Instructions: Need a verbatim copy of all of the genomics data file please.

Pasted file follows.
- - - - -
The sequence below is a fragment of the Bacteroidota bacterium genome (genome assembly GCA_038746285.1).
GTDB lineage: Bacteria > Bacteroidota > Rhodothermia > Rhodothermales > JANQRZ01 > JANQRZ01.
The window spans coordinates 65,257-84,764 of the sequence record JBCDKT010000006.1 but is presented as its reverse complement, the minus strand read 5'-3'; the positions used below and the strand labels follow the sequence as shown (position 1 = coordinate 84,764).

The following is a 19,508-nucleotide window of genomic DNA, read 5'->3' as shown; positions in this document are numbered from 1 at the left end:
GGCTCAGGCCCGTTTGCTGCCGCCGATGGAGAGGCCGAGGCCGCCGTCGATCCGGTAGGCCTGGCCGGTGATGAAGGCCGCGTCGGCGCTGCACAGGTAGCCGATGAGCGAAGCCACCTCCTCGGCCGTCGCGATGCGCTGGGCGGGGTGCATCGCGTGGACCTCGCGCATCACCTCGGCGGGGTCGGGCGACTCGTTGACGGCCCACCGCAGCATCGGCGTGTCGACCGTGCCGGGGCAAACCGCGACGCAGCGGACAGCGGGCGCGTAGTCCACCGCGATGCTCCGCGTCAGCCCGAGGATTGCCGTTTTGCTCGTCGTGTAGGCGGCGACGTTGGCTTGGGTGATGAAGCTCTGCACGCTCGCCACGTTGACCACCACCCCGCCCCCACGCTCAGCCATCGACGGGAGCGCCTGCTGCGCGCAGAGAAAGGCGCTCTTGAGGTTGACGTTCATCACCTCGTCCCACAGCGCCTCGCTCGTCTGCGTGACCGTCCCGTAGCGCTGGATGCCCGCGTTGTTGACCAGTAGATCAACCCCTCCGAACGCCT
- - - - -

The sequence below is a fragment of the Bacteroidota bacterium genome (genome assembly GCA_038746285.1).
GTDB lineage: Bacteria > Bacteroidota > Rhodothermia > Rhodothermales > JANQRZ01 > JANQRZ01.
The window spans coordinates 65,257-84,764 of the sequence record JBCDKT010000006.1 but is presented as its reverse complement, the minus strand read 5'-3'; the positions used below and the strand labels follow the sequence as shown (position 1 = coordinate 84,764).

The following is a 19,508-nucleotide window of genomic DNA, read 5'->3' as shown; positions in this document are numbered from 1 at the left end:
GGCTCAGGCCCGTTTGCTGCCGCCGATGGAGAGGCCGAGGCCGCCGTCGATCCGGTAGGCCTGGCCGGTGATGAAGGCCGCGTCGGCGCTGCACAGGTAGCCGATGAGCGAAGCCACCTCCTCGGCCGTCGCGATGCGCTGGGCGGGGTGCATCGCGTGGACCTCGCGCATCACCTCGGCGGGGTCGGGCGACTCGTTGACGGCCCACCGCAGCATCGGCGTGTCGACCGTGCCGGGGCAAACCGCGACGCAGCGGACAGCGGGCGCGTAGTCCACCGCGATGCTCCGCGTCAGCCCGAGGATTGCCGTTTTGCTCGTCGTGTAGGCGGCGACGTTGGCTTGGGTGATGAAGCTCTGCACGCTCGCCACGTTGACCACCACCCCGCCCCCACGCTCAGCCATCGACGGGAGCGCCTGCTGCGCGCAGAGAAAGGCGCTCTTGAGGTTGACGTTCATCACCTCGTCCCACAGCGCCTCGCTCGTCTGCGTGACCGTCCCGTAGCGCTGGATGCCCGCGTTGTTGACCAGTAGATCAACCCCTCCGAACGCCT